Legal Analysis on Arbitration Venue and Tribunal Composition

In a recent legal case, the court provided in-depth legal analysis on arbitration venue and tribunal composition. The focus was on understanding the nuances of mandatory provisions and party autonomy within arbitration agreements. This analysis sheds light on crucial aspects of arbitration law that are often overlooked. Stay tuned for more insights into this complex legal landscape.


  • The respondent accepted that every Rig hired was as per the agreement.
  • Arbitrator accepted the claim by the appellant through ex-parte award.
  • Respondent filed an application in Calcutta High Court to set aside the award.
  • Various agreements were entered into between the parties for equipment rental.
  • A petition under Section 34 of the Act was filed by the respondent in the Court of District Judge, Alipore.
  • Claimant approached CIAC for appointment of an arbitrator due to payment dispute.
  • Trial Court observed the existence of agreements containing arbitration clause.
  • Respondent denied the existence of agreements but did not participate in arbitration.
  • Arbitration proceedings were held by a Sole Arbitrator in New Delhi.
  • Appellant invoked arbitration for outstanding dues.
  • Respondent filed suit declaring agreements null and void.
  • High Court dismissed respondent’s petition under Section 34 of the Act.
  • Jurisdiction of Section 34 was found to be where the arbitration was done.
  • Venue of arbitration was specified in the agreements as New Delhi and Kolkata.
  • Appellate Court dismissed appeals challenging the arbitration and award.
  • Arbitration was conducted by a sole arbitrator assigned by CIAC.
  • Stamp paper was deposited for pronouncing the award.
  • Multiple appeals and applications were filed regarding the arbitration process.
  • Appellate Court affirmed the validity of the arbitration and award.
  • The respondent initially challenged the Order dated 13.08.2018 by filing Revision Petition (C.O. No.3400 of 2018) which was dismissed as not being maintainable by the High Court at Calcutta.
  • The High Court at Calcutta reserved the rights of the respondent to agitate all the issues within the ambit of Section 34 of the Act in the proceedings pending before the Court at Alipore.
  • Special Leave Petition (Civil) Nos.25279-25280 of 2017 arising from the Revision Petitions were dismissed by the Court on 06.10.2017.
  • The petition filed by the respondent under Section 34 of the Act, viz. Miscellaneous Case No.298 of 2015, was dismissed by the Court at Alipore on 13.08.2018.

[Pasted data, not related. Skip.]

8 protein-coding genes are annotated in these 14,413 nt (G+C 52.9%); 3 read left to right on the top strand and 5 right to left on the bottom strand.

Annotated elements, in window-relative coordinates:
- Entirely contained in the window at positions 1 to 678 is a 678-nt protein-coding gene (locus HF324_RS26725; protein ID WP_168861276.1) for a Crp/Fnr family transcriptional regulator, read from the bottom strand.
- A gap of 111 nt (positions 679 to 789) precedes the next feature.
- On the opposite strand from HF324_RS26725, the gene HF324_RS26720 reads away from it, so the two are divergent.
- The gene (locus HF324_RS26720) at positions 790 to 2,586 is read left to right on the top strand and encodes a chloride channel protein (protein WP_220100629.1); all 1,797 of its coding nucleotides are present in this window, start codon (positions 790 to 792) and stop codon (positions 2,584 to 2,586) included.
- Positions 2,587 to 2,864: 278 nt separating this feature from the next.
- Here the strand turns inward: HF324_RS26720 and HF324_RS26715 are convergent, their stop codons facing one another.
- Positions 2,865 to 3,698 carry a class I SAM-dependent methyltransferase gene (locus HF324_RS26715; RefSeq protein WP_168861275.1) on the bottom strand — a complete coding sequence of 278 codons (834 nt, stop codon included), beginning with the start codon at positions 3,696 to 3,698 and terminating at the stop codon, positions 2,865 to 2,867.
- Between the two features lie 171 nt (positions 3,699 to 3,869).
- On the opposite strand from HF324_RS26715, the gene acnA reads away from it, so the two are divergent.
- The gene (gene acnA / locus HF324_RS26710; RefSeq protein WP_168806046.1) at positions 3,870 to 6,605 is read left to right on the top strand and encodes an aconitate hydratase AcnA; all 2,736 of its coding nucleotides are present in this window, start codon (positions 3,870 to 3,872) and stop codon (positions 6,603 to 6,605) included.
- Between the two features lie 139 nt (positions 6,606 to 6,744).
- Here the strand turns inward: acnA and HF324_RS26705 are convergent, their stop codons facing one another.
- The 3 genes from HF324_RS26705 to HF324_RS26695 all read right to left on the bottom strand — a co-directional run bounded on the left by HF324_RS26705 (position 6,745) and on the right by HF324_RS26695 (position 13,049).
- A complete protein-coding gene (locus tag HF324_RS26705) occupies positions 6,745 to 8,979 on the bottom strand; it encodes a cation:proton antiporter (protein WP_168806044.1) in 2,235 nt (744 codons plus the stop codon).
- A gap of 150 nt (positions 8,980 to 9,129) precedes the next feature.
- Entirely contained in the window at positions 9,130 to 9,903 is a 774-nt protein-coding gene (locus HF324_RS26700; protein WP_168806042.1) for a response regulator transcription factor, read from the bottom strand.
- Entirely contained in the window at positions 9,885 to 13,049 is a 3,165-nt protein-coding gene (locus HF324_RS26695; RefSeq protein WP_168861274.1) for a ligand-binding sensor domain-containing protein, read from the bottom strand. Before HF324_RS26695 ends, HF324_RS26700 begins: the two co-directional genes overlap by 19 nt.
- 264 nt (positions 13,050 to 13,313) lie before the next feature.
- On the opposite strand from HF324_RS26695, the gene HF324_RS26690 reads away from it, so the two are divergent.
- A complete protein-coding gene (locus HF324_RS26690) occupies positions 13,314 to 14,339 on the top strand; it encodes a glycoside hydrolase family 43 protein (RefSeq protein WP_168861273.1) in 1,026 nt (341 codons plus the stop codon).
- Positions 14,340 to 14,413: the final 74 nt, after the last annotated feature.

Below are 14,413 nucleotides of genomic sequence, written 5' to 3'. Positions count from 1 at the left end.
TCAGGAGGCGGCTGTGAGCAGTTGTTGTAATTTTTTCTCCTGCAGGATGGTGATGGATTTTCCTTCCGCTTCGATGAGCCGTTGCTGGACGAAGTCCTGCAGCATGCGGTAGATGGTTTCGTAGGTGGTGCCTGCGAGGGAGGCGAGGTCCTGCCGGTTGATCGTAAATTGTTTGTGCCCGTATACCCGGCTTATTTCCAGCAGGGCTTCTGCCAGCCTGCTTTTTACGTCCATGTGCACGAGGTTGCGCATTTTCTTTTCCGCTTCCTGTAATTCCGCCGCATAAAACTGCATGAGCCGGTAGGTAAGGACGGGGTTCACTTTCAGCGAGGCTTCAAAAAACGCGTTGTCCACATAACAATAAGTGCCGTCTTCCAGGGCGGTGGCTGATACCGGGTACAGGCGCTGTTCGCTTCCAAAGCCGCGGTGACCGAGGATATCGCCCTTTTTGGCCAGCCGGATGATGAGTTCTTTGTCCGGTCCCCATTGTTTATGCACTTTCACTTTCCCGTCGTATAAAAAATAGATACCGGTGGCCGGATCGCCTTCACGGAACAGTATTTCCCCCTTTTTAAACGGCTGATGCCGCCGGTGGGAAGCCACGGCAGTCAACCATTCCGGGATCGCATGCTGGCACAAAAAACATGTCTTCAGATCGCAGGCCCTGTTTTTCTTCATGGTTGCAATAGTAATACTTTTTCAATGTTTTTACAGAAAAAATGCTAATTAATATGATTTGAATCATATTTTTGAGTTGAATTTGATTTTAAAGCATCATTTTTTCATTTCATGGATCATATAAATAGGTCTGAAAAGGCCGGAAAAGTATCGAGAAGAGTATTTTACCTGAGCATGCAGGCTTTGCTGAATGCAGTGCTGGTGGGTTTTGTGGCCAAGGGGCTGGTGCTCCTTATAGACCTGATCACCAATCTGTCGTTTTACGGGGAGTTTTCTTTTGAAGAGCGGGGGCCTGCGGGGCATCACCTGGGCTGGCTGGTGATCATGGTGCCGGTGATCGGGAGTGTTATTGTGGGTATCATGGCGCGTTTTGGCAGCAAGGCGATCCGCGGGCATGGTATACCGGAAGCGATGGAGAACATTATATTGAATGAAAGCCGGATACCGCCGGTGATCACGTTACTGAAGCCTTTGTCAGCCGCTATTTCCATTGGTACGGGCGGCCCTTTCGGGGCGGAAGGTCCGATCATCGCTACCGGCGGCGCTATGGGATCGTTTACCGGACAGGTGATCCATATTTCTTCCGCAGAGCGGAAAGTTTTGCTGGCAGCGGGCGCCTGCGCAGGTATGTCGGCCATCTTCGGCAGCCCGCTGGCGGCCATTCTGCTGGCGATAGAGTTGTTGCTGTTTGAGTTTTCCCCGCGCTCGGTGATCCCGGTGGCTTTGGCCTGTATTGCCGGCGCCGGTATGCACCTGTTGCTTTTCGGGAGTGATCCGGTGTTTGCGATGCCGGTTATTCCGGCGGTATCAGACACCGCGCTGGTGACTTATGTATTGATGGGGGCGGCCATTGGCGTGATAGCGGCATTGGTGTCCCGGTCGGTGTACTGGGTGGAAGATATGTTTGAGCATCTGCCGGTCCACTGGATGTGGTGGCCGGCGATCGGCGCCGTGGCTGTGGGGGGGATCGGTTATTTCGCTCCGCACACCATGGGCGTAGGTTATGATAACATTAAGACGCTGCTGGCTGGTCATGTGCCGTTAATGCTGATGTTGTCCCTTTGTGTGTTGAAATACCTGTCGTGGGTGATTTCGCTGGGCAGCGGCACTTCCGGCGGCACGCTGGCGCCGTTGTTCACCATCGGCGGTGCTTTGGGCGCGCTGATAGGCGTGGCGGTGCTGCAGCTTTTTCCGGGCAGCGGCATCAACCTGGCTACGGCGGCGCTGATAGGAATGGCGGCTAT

• The Single Judge of the Calcutta High Court set aside the award on 17-11-1998, stating that the dismissal would not have any bearing on the decision that may be rendered in the pending petition under Section 34 of the Act before the Court at Alipore.

Also Read: Legal Analysis on Arbitration Petition Limitation Period


  • Respondent did not raise objections before the Arbitrator during the proceedings
  • Arbitral proceedings concluded with an ex-parte award
  • Question of whether the respondent waived the right to raise objections arises
  • High Court judgment is currently being challenged
  • Four agreements provided for arbitration but resulted in a common award
  • Venue stated in one agreement was Kolkata but proceedings were conducted in Delhi

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  • Agreement with arbitration clause at Kolkata challenged as invalid due to arbitration taking place in New Delhi.
  • Opposite party claims multiple agreements with arbitration clause mentioning Delhi as arbitration venue.
  • Jurisdictional issue raised with petitioner filing petition under Section 34 at the wrong court.
  • Court determines that New Delhi has jurisdiction due to arbitration award being passed there.
  • Even number of arbitrators deemed invalid as per Section 10 of the Arbitration and Conciliation Act.
  • Argument made by Mr. Venugopal that Section 10 is a mandatory provision that cannot be ignored.
  • Composition of Arbitral Tribunal believed to be invalid, rendering proceedings and awards unenforceable.
  • Need for compliance with arbitration agreement requirements highlighted by Section 4 of the Act.
  • Agreement allowing even number of arbitrators considered contrary to mandatory provisions of the Act.